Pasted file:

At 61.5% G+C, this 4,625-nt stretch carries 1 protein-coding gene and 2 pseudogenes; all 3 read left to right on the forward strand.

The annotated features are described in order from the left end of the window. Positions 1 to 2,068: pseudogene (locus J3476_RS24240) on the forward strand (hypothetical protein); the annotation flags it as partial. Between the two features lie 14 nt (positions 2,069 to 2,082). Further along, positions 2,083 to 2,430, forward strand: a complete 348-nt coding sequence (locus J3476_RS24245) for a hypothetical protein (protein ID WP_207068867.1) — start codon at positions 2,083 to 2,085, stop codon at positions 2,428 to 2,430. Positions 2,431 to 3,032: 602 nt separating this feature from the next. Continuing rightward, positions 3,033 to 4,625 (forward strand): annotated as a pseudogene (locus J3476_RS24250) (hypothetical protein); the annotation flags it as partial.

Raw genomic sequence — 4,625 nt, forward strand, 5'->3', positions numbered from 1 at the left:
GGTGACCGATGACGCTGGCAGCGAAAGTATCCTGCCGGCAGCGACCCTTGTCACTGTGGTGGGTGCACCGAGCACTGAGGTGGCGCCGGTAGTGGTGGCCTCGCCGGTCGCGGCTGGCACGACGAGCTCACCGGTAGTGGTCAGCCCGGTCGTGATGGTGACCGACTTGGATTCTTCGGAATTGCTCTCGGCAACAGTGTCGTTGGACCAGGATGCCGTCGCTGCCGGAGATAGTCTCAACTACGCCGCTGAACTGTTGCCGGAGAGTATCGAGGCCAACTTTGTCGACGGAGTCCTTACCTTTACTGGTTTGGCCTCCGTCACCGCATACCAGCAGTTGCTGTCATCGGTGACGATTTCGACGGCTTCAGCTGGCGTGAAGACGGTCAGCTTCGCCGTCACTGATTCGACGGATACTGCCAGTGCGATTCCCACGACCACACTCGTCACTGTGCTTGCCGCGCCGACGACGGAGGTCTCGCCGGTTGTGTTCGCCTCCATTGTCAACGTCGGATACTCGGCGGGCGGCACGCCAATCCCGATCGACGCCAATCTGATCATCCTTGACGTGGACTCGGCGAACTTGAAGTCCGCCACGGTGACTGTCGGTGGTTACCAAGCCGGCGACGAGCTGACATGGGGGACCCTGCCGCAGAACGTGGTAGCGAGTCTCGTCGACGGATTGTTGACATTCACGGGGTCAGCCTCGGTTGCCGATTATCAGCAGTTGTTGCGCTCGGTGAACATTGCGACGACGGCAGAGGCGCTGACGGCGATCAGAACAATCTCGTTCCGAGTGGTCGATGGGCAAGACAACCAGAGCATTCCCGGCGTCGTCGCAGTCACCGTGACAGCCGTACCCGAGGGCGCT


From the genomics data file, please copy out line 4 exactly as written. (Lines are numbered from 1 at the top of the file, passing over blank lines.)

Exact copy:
GGTGACCGATGACGCTGGCAGCGAAAGTATCCTGCCGGCAGCGACCCTTGTCACTGTGGTGGGTGCACCGAGCACTGAGGTGGCGCCGGTAGTGGTGGCCTCGCCGGTCGCGGCTGGCACGACGAGCTCACCGGTAGTGGTCAGCCCGGTCGTGATGGTGACCGACTTGGATTCTTCGGAATTGCTCTCGGCAACAGTGTCGTTGGACCAGGATGCCGTCGCTGCCGGAGATAGTCTCAACTACGCCGCTGAACTGTTGCCGGAGAGTATCGAGGCCAACTTTGTCGACGGAGTCCTTACCTTTACTGGTTTGGCCTCCGTCACCGCATACCAGCAGTTGCTGTCATCGGTGACGATTTCGACGGCTTCAGCTGGCGTGAAGACGGTCAGCTTCGCCGTCACTGATTCGACGGATACTGCCAGTGCGATTCCCACGACCACACTCGTCACTGTGCTTGCCGCGCCGACGACGGAGGTCTCGCCGGTTGTGTTCGCCTCCATTGTCAACGTCGGATACTCGGCGGGCGGCACGCCAATCCCGATCGACGCCAATCTGATCATCCTTGACGTGGACTCGGCGAACTTGAAGTCCGCCACGGTGACTGTCGGTGGTTACCAAGCCGGCGACGAGCTGACATGGGGGACCCTGCCGCAGAACGTGGTAGCGAGTCTCGTCGACGGATTGTTGACATTCACGGGGTCAGCCTCGGTTGCCGATTATCAGCAGTTGTTGCGCTCGGTGAACATTGCGACGACGGCAGAGGCGCTGACGGCGATCAGAACAATCTCGTTCCGAGTGGTCGATGGGCAAGACAACCAGAGCATTCCCGGCGTCGTCGCAGTCACCGTGACAGCCGTACCCGAGGGCGCT